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As the world has rapidly changed, how do we best prepare young people for the future?
How do we adapt to the fact that children may now spend more time looking at a screen than engaging in actual conversation?

Speechless unpicks the political, economic and social issues surrounding education that pose challenges in schools, colleges and universities, as well as workplaces. These suggest that a different approach to learning, assessing, teaching and training is needed to develop relevant experiences that allow all students to achieve their potential.

Learners show a huge range of abilities and interests that they must share, with only a broad, varied, flexible curriculum satisfying their needs.

Heeding student voices and expecting them to pay attention to their teachers and each other is important in building respect for everyone, whatever their background. Sharing knowledge brings awareness of what you know and need to acquire. Speechless, with both facts and humour, makes a passionate case as to why teachers must talk with their students and not just to them.



Publié par
Date de parution 31 août 2020
Nombre de lectures 0
EAN13 9781789559323
Langue English
Poids de l'ouvrage 1 Mo

Informations légales : prix de location à la page 0,1350€. Cette information est donnée uniquement à titre indicatif conformément à la législation en vigueur.


In a world where effective communication has never been more critical, the world’s employers report this as one of the major skill gaps. Students in the UK are not adequately equipped for the demands of their future lives and yet more young people than ever are experiencing mental health issues generated by feeling overwhelmed by the demands that they experience at school age. Even more worrying, the link the author forges between a lack of ability to self-talk and likelihood of crime-related activity in the future provides a serious pause for thought.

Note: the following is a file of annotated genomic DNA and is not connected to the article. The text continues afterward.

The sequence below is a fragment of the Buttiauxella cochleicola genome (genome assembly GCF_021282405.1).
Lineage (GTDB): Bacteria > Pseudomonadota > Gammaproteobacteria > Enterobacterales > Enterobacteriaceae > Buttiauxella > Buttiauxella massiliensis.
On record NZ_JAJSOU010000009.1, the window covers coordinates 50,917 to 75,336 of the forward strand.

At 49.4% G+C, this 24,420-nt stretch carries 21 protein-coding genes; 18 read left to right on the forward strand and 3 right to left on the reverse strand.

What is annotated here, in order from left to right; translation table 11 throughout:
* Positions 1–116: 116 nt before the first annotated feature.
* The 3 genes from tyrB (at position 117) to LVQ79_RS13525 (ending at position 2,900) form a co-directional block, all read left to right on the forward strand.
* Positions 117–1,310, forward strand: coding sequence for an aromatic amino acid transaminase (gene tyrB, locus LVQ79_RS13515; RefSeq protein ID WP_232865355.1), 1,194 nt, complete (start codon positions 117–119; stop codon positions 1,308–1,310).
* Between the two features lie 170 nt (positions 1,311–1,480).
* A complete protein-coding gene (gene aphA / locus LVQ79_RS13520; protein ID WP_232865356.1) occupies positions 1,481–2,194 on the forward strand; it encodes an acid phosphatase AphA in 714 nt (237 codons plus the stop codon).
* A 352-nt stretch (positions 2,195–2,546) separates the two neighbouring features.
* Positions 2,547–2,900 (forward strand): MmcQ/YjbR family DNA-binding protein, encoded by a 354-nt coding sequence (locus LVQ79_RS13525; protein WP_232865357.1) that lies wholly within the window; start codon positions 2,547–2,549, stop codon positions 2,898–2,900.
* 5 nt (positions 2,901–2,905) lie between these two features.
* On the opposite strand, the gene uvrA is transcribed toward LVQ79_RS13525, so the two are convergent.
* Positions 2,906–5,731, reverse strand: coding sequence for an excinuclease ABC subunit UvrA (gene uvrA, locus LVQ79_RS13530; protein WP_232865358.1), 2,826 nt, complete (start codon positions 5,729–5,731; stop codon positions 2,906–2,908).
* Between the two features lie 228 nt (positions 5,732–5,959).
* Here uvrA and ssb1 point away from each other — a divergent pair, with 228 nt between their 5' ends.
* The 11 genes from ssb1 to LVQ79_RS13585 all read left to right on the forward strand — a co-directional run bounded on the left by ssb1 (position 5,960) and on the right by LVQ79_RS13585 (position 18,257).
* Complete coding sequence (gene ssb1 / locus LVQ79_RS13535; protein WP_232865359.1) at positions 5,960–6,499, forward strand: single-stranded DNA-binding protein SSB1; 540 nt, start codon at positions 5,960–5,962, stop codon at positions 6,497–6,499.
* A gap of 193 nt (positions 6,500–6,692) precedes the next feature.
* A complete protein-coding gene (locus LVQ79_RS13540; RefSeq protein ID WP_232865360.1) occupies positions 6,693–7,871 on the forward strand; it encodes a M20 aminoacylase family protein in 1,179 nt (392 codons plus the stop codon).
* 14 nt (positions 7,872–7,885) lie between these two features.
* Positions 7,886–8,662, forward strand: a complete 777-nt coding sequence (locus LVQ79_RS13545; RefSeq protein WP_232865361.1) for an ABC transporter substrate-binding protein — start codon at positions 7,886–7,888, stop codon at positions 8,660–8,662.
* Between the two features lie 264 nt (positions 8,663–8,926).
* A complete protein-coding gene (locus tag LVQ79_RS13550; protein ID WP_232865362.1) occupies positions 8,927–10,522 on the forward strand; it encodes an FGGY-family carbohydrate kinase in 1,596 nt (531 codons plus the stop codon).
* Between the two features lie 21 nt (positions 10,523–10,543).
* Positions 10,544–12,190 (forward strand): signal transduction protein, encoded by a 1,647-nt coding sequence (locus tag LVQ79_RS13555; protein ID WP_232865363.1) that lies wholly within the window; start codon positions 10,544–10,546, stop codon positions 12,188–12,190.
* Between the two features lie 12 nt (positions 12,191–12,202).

Rosemary Sage’s Speechless gives voice to the current concerns our society faces with regard to education and how best to prepare our young people for the future. It acknowledges that society, and therefore language, is in a constant state of change. At the heart of this text are two key principles: educators should be given time to understand the circumstances of each child; students perform best when they are given opportunities to learn in a way that is participatory. Understanding the value and importance of language, teaching pupils to function as part of a community, will ensure they can understand and take ownership for their thoughts and actions. This offers society a positive way forward.